Staging an after-hours concert series in New York’s American Museum of Natural History was a good idea; getting Four Tet to headline the most recent even was downright brilliant.
Kieran Hebden’s mathematically informed laptronica couldn’t ask for a better venue than the Rose Center for Earth and Space, an enormous glass-paneled cube dominated by a hovering orb-shaped planetarium, it evokes the same quiet wonderment as Hebden’s music without overshadowing the performance. (Okay, the aquarium globe next to the stage was kind of distracting. Were those sea monkeys in there?)
Hebden sidelined his mellow, folky material for more aggressively danceable, trance-infused tracks, and the audience responded accordingly. Before his set, the scene looked more like a professional meet-and-greet mixer than an electronic show, although it’s entirely possible that the uptown location was as responsible for that as anything else. And of course every show-goer had to check out the space-rock exhibits and climb the corkscrewing Cosmic Pathway before settling down to watch the music, a venue-related hazard that made for a somewhat scattered first few sets.
Sceney and scientific distractions aside, though, the earlier music was just as hypnotic as Four Tet’s. Hebden’s second opener, Jon Hopkins, is a British composer with some serious chops—he’s worked with the likes of Herbie Hancock and Brian Eno, and has crafted a sound that lands somewhere between Squarepusher and Debussy. (If you’re in possession of any maps that help chart that territory, let us know.) More atmospheric than Hebden’s set, Hopkins’s performance provided the evening’s cosmic flavor. There were also some frenzied moments, especially during songs like “Wire” and “Small Memory,” both tracks from his upcoming album Insides.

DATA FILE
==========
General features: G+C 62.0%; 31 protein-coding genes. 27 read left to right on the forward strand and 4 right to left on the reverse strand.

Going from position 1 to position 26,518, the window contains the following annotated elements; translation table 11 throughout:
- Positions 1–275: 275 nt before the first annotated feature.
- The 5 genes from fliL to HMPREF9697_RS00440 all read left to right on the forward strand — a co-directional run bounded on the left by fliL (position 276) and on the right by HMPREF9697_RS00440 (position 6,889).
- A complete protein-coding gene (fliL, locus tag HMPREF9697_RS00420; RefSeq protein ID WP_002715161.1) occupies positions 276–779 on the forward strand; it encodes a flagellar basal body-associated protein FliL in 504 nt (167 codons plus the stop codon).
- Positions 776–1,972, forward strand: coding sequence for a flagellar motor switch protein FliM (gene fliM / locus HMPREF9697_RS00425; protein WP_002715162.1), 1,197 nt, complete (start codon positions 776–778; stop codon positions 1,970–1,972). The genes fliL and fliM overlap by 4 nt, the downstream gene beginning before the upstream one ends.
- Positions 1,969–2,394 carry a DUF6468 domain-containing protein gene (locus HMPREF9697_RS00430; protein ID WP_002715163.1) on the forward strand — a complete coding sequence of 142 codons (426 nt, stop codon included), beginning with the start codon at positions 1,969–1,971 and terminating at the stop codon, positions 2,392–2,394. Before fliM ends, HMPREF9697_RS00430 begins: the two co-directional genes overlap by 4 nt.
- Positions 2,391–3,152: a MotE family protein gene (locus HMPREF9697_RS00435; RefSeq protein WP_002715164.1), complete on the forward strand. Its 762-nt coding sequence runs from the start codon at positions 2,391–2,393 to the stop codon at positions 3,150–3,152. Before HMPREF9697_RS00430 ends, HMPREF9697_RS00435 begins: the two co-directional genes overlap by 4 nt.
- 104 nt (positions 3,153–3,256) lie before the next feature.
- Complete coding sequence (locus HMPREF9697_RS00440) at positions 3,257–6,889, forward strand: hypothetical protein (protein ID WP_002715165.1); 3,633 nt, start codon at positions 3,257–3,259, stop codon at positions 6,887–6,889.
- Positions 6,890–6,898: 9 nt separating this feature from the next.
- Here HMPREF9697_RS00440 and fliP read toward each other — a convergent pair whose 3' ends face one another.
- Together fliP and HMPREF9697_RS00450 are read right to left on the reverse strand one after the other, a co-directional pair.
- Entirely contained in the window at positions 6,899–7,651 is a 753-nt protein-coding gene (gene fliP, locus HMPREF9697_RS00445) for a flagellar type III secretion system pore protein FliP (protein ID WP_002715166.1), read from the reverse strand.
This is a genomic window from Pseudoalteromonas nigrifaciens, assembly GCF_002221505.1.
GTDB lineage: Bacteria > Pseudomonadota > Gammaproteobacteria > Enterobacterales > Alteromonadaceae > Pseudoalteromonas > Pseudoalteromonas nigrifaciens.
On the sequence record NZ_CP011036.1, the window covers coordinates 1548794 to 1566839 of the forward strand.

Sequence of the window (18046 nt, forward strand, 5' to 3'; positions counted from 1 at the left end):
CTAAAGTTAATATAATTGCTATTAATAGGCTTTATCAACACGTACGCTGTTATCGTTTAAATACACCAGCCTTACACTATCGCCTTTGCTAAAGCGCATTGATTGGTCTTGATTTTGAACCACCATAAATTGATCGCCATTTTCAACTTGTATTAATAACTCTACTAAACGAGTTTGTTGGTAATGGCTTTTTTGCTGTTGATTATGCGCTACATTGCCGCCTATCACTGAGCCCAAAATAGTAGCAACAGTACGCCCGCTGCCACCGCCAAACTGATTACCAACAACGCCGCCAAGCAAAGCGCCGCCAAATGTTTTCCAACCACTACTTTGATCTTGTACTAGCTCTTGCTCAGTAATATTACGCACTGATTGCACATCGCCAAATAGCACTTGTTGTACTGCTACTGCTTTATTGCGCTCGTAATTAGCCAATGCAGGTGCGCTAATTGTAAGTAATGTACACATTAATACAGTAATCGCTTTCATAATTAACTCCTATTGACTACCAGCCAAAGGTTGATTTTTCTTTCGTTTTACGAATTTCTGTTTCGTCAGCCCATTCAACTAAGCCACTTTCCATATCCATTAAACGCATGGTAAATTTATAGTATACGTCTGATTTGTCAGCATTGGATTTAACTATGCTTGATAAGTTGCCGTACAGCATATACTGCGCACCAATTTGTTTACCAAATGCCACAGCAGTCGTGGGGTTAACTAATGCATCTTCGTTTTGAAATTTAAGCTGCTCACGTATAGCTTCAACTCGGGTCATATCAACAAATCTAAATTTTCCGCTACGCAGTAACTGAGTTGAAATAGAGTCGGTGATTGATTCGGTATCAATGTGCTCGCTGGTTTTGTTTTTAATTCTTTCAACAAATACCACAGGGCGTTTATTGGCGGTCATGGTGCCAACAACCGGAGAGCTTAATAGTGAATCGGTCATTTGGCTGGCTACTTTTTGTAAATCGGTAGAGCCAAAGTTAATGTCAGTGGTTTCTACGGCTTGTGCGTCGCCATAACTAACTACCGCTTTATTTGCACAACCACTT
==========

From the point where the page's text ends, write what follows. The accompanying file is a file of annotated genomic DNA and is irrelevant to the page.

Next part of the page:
But Hopkins’ biggest hit was definitely “Vessel,” also from Insides. A sneaky little number, it alternates between slamming, fuzz-backed drum breakdowns and an elegant piano melody that could have been lifted straight from Amadeus. Tricky to dance to, but ultimately rewarding—at least, for those who could break away from guessing their lunar weight on the specialized digital scales for long enough to get some footwork in.